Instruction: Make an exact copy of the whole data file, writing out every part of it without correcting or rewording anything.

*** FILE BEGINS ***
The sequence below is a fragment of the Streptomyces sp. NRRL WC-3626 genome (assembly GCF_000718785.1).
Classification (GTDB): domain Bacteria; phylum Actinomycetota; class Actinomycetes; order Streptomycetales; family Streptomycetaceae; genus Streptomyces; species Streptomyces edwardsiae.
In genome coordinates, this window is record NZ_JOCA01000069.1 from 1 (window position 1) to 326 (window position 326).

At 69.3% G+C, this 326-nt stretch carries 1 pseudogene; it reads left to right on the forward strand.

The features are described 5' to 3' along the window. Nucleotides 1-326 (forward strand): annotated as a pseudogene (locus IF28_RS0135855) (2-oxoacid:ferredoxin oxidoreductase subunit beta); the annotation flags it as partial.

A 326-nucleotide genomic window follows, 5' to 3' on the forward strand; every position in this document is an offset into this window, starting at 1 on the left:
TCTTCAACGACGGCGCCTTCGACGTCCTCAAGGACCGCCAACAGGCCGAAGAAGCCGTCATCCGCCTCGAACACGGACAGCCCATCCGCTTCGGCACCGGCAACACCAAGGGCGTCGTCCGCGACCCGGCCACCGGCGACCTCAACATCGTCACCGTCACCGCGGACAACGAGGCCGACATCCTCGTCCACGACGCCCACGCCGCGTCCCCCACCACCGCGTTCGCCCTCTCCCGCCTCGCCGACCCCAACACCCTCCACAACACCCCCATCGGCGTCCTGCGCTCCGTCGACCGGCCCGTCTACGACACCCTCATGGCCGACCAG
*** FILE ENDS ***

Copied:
The sequence below is a fragment of the Streptomyces sp. NRRL WC-3626 genome (assembly GCF_000718785.1).
Classification (GTDB): domain Bacteria; phylum Actinomycetota; class Actinomycetes; order Streptomycetales; family Streptomycetaceae; genus Streptomyces; species Streptomyces edwardsiae.
In genome coordinates, this window is record NZ_JOCA01000069.1 from 1 (window position 1) to 326 (window position 326).

At 69.3% G+C, this 326-nt stretch carries 1 pseudogene; it reads left to right on the forward strand.

The features are described 5' to 3' along the window. Nucleotides 1-326 (forward strand): annotated as a pseudogene (locus IF28_RS0135855) (2-oxoacid:ferredoxin oxidoreductase subunit beta); the annotation flags it as partial.

A 326-nucleotide genomic window follows, 5' to 3' on the forward strand; every position in this document is an offset into this window, starting at 1 on the left:
TCTTCAACGACGGCGCCTTCGACGTCCTCAAGGACCGCCAACAGGCCGAAGAAGCCGTCATCCGCCTCGAACACGGACAGCCCATCCGCTTCGGCACCGGCAACACCAAGGGCGTCGTCCGCGACCCGGCCACCGGCGACCTCAACATCGTCACCGTCACCGCGGACAACGAGGCCGACATCCTCGTCCACGACGCCCACGCCGCGTCCCCCACCACCGCGTTCGCCCTCTCCCGCCTCGCCGACCCCAACACCCTCCACAACACCCCCATCGGCGTCCTGCGCTCCGTCGACCGGCCCGTCTACGACACCCTCATGGCCGACCAG